image captionThe Festival of Lights is the highlight of the year for Northern Ireland’s Hindus, Sikhs and Jains
It has been described as a combination of Christmas and new year, but this year’s Diwali festival in Northern Ireland will be much changed.
The Festival of Lights is the highlight of the year for Northern Ireland’s Hindus, Sikhs and Jains.
This weekend’s events have been severely restricted due to the Covid-19 pandemic.
But organisers have taken steps so some celebrations can still take place.
Festivities began on Thursday, with the main event at the Hindu temple in north Belfast taking place on Saturday.
image captionIt has been described as a combination of Christmas and new year
Normally hundreds of people would gather there for prayers, something that cannot happen this year.
“We have curtailed down into three different sections of half an hour and people have been asked to book their slot and to wear all their masks and everything – full Covid restrictions will be in place,” said Ashok Sharma of Belfast’s Indian Community Centre .
“In normal circumstances it’s a really big family get together, children working in London or wherever, they all come home, it’s like Christmas to us.
“This year, we are trying to make as much of it as possible by dividing this into three slots and asking people to watch us online.
image captionBefore the pandemic, hundreds of people would attend the Hindu temple in north Belfast
“The service is live on Zoom and also on Facebook – people can watch us and they can perform their own prayers and offerings.
“We’re very flexible people, we know how to celebrate when the going gets get tough.”
Mr Sharma said people who have booked slots will be told what area they can go to at the temple and will give their details for track and tracing.
“We have non-contact forehead cameras, we have the face-masking, we have the gloves and hand gel,” he added.
Mr Sharma said normally for Diwali “people just come and they have the new outfits, they greet each other, they exchange gifts, they exchange sweets and the kids get new clothes, it’s like Christmas comes twice for the children.
He added: “Every Diwali we do a cultural, musical programme upstairs with 300 or 400 people singing Bollywood songs and dancing, and a free feast downstairs for all the devotees and attendees, which is open to everyone.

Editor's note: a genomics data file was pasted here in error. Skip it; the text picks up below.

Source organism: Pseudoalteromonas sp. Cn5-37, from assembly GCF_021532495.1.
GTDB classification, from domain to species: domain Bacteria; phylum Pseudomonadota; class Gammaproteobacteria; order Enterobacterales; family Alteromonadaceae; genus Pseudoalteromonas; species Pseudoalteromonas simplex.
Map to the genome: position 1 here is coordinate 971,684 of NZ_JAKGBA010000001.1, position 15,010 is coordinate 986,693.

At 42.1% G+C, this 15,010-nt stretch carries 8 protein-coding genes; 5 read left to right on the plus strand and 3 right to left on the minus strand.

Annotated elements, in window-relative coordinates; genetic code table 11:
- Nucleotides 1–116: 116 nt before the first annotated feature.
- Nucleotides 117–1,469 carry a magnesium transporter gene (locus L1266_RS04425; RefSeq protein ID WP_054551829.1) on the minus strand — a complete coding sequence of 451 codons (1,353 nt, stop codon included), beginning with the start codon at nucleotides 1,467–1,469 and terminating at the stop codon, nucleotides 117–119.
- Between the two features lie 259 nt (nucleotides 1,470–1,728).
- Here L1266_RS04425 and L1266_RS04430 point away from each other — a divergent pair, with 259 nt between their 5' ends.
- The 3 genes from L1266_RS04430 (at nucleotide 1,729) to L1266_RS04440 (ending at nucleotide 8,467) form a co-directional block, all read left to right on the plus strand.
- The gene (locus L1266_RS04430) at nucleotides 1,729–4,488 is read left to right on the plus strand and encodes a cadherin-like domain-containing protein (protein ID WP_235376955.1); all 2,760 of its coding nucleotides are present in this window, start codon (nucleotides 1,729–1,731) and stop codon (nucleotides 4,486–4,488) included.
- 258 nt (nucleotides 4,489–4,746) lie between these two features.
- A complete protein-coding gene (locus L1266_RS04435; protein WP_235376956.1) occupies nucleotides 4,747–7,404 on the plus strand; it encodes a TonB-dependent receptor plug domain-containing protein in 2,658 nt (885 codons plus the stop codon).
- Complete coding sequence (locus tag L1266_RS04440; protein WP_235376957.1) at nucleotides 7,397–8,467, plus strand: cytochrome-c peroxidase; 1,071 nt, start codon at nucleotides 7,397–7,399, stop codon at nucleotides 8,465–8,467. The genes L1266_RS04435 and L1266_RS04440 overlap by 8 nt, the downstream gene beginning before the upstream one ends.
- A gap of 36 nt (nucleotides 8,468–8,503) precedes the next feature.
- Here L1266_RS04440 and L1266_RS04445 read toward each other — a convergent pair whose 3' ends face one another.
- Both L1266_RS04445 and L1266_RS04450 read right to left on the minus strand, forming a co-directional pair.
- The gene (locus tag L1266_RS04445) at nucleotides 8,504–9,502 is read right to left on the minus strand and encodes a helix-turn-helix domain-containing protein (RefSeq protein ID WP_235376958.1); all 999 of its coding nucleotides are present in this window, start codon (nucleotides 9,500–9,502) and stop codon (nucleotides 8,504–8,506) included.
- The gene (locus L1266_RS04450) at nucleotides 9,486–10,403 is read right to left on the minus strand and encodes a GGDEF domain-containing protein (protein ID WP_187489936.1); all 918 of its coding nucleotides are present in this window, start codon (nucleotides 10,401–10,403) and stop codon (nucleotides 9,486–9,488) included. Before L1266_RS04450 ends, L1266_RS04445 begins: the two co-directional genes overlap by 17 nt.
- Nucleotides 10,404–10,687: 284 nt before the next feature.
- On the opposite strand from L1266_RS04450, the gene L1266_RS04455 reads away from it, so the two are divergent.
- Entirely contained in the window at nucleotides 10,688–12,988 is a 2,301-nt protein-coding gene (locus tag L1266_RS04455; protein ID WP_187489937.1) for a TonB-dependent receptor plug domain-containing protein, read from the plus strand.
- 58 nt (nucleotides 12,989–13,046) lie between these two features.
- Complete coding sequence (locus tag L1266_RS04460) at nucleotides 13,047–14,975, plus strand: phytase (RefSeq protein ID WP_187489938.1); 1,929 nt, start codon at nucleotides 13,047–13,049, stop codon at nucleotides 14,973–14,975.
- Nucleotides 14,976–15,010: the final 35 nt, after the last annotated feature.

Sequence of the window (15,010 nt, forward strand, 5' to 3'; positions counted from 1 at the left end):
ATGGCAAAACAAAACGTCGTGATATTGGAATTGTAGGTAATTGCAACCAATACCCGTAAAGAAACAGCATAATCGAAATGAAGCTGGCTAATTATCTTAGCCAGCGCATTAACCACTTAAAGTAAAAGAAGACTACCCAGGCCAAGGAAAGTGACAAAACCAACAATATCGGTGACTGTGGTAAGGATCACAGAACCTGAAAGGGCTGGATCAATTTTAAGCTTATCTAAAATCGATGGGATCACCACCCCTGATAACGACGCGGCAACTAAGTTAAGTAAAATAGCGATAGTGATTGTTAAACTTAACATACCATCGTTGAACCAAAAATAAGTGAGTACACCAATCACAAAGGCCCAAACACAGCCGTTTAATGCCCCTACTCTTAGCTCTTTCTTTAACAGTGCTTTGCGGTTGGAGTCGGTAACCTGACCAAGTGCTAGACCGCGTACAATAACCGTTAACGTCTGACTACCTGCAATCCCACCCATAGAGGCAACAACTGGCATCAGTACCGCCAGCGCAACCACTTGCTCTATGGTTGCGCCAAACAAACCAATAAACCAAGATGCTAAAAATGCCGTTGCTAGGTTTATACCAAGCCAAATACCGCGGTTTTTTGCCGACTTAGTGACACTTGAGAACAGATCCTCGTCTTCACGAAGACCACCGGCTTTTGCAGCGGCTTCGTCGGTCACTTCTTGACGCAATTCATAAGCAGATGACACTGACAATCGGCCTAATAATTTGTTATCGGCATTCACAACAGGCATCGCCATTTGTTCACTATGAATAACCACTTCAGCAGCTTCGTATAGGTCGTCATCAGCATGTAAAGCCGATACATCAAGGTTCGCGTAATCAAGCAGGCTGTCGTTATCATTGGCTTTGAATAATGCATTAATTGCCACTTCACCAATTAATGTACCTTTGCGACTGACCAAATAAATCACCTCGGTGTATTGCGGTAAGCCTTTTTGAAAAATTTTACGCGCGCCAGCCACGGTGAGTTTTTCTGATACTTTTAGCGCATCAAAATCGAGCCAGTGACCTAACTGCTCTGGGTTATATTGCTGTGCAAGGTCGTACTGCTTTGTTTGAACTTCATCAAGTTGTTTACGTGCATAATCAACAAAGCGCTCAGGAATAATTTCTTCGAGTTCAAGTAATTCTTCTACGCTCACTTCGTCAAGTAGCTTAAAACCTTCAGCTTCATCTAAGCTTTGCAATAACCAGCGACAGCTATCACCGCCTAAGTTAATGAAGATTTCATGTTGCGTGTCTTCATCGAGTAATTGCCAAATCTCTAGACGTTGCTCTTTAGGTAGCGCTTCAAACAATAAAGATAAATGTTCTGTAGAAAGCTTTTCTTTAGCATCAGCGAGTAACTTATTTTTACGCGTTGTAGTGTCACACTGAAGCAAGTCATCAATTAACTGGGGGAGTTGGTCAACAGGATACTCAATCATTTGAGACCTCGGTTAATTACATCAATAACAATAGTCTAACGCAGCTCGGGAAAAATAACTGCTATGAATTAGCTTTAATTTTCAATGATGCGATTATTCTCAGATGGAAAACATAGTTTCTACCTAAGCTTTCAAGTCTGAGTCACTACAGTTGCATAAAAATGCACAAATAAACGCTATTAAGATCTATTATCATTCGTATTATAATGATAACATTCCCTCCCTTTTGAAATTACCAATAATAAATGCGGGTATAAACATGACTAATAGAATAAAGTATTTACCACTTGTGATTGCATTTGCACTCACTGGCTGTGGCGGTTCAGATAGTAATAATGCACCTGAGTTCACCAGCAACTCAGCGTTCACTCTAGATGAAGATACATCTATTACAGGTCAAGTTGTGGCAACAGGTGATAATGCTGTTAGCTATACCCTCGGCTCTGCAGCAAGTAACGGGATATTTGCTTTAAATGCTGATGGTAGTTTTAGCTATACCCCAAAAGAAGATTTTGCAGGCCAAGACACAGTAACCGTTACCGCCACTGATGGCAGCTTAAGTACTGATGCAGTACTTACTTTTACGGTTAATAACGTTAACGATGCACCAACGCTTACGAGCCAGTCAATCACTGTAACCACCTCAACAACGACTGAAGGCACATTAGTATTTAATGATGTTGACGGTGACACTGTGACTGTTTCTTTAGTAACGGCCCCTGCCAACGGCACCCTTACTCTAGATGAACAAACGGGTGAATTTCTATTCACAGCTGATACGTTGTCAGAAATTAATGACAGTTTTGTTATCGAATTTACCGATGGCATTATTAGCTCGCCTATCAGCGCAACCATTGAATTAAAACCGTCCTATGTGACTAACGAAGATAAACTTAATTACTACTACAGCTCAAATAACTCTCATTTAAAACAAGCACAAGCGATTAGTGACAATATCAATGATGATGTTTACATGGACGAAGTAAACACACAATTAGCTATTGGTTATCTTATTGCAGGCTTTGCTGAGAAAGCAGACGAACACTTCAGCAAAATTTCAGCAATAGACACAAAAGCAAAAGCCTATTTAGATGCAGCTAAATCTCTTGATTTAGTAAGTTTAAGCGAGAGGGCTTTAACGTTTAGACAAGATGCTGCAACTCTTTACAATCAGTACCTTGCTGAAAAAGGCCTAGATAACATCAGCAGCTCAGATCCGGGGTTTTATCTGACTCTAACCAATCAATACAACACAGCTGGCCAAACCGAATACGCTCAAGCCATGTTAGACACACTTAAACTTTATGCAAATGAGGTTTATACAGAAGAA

image captionIn normal years food is prepared for those taking part
“Most of the Indian houses will be lit with Christmas lights, my house will be lit, the Indian Community Centre will be lit on Saturday – we’ll try to do whatever we can do.”
Diwali symbolizes the spiritual victory of light over darkness, good over evil, and knowledge over ignorance.
It is celebrated by Hindus, Sikhs and Jains.
Manju Tandon, another active member of the Belfast temple, said it was a very important time of year for the Indian community in Northern Ireland.
image captionThe festival symbolizes the spiritual victory of light over darkness, good over evil, and knowledge over ignorance
She said: “It is great to get the family together, which is not going to happen this year, and we would do prayers and all the friends would exchange presents and gifts and we would go to the temple for an hour, hour-and-a-half service, which is restricted as well this year.
“I have three daughters, so I’ll only be able to see one daughter, which is quite disappointing.
“So there’s going to be no family prayers which we do every year and I would have had all my brothers and sisters-in-law.
image captionOrganisers have taken steps so celebrations can still take place this year
“But what can you really do – even decorating the house – it used to be that family would come in and help you decorate the house and we would light the candles together and that was so important for the family.
“But we’re all in this together and what can you do?
“We’re doing our best, like everybody else.”